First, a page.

Sunday, July 18, 2010

Pitchfork 2010

Finally! My first Pitchfork. I had bought tickets years before and always balked at the last minute, selling them for only slightly more than they're worth.

Pitchfork, the "indie" music festival par excellence, was always put on a music-lovers pedestal that could really only disappoint. In fact, however expensive Lollapalooza tickets are, Lolla seems to be a more relaxed and true festival experience.

1. Attire. One normally wears the most casual clothing possible for Lollapalooza, knowing that it is only going to get soaked with the neighboring concertgoers' sweat. You can always tell firstcomers by their flip-flops, if they are short (how would they see??), or skirts, if they are tall (how would they jump??). By enormous contrast, Pitchfork began like a runway show for American Apparel and Urban Outfitters. On the bus over, which was packed with festival attendees, there were more layers, jewelry, and "vintage" leather bags than were clearly necessary for this disgustingly hot and humid 95 degree day. Thankfully, as the day progressed, layers began disappearing and the cuteness factor eventually evened out as people realized that comfort and NOT having heat stroke is, in fact, more important than ending up in a StreetStyle blog.

2. Set length. Pitchfork was like the Taste of Chicago-- delicious, but a complete teaser. Tallest Man on Earth only got to play 5 or so songs in his measly 30 minute set. Even Broken Social Scene seemed to only get to about 7 or 8 songs, and Modest Mouse didn't even APPROACH the amazing 3-hour long set time of the last time I saw them live, back in 2006. Lollapalooza, on the other hand, is just a conglomeration of near-normal length concerts. With the exception of distortion-fueled post-rock like Animal Collective, Lolla just feels like a bunch of normal concerts, in which the artist(s) normally plays his/her/their hits, plus a few odds and ends for the true fans in the audience, and everyone leaves elated, dirty, and somewhat sick due to 2-ish hours of jumping with nary a bathroom or food break.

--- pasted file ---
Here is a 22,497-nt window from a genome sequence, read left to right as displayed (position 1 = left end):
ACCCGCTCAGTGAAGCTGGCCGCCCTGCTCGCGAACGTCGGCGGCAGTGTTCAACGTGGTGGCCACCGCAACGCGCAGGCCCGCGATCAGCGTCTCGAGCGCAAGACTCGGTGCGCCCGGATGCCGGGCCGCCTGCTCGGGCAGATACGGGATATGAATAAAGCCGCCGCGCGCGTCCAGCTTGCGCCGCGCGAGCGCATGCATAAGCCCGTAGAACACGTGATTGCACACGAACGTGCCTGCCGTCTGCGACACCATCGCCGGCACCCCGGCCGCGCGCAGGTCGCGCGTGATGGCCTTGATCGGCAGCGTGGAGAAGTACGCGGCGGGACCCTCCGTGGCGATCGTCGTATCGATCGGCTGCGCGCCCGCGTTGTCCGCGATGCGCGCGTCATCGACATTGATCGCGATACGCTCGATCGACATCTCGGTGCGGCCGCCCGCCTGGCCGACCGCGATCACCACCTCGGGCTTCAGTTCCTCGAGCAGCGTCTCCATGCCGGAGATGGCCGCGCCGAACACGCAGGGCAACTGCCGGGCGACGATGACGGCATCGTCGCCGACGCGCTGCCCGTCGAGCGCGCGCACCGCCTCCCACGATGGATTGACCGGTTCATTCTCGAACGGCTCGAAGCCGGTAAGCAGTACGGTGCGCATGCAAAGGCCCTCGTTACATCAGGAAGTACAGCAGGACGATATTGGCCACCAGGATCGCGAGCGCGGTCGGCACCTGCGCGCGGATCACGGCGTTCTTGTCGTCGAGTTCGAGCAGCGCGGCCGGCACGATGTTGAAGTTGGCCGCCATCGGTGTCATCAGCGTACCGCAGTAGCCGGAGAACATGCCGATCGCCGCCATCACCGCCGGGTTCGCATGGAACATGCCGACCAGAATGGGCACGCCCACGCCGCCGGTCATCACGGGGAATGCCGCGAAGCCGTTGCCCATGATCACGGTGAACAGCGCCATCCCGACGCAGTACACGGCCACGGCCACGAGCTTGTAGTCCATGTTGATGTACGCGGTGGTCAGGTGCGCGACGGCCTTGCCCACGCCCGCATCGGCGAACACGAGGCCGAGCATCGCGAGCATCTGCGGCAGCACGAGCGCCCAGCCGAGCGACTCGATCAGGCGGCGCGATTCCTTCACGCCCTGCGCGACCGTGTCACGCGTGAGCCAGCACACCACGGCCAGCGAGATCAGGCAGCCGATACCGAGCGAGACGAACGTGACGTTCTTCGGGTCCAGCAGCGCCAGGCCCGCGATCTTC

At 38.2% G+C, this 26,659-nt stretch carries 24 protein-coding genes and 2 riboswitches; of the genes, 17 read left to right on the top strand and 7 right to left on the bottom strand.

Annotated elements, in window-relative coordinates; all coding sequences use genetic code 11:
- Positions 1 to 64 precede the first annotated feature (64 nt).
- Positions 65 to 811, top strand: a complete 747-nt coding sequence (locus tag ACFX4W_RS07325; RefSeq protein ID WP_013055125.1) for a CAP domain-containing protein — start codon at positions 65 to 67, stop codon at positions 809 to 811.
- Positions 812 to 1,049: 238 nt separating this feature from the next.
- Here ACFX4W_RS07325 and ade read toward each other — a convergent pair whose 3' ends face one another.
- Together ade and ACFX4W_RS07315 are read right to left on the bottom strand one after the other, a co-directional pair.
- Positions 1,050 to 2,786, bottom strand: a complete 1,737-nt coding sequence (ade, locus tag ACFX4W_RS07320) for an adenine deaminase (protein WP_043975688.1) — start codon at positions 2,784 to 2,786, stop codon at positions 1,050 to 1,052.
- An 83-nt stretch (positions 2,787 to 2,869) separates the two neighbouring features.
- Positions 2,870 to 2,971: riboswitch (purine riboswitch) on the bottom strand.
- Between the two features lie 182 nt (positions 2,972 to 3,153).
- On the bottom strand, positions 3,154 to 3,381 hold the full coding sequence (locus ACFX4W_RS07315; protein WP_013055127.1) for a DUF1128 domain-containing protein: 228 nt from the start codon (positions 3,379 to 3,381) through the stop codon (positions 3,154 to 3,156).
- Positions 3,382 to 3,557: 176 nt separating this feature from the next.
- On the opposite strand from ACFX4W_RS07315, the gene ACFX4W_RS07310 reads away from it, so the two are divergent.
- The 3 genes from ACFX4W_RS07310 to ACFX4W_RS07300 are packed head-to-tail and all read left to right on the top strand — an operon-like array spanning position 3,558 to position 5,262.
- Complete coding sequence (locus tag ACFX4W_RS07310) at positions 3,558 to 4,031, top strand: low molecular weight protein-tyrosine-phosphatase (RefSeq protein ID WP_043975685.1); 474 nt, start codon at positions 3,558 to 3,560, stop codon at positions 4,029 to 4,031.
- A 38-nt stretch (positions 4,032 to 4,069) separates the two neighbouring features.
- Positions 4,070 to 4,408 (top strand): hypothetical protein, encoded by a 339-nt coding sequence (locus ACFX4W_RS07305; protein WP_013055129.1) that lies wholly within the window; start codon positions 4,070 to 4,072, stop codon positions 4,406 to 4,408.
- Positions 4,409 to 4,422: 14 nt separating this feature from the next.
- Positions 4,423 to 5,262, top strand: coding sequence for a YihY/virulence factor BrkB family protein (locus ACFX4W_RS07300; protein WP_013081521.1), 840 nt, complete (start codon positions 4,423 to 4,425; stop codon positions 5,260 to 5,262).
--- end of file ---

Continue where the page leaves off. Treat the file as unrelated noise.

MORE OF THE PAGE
3. Shops. Lolla had a few minor merch booths. Beer and water were, obviously, the most popular items. Especially beer. Lolla crowds are more often than not easygoing suburban types, your potheads and bros, plus the far weirder city kids who *somehow* managed to scrounge up the $215 and attend. This = beer consumption. Pitchfork, however, although not lacking in stoners, had very little beer consumption. If people did drink beer, it seemed slightly out of place. The Threadless booth actually received more money than beer! A relatively expensive t-shirt franchise receiving more money than Miller Light somehow seems veeeeryyy strange to me. There was actually a whole avenue of shops, making Pitchfork more of a street fair + music festival.

All in all, Broken Social Scene steals the day. Modest Mouse was a teaser. El-P, however, pretty great.


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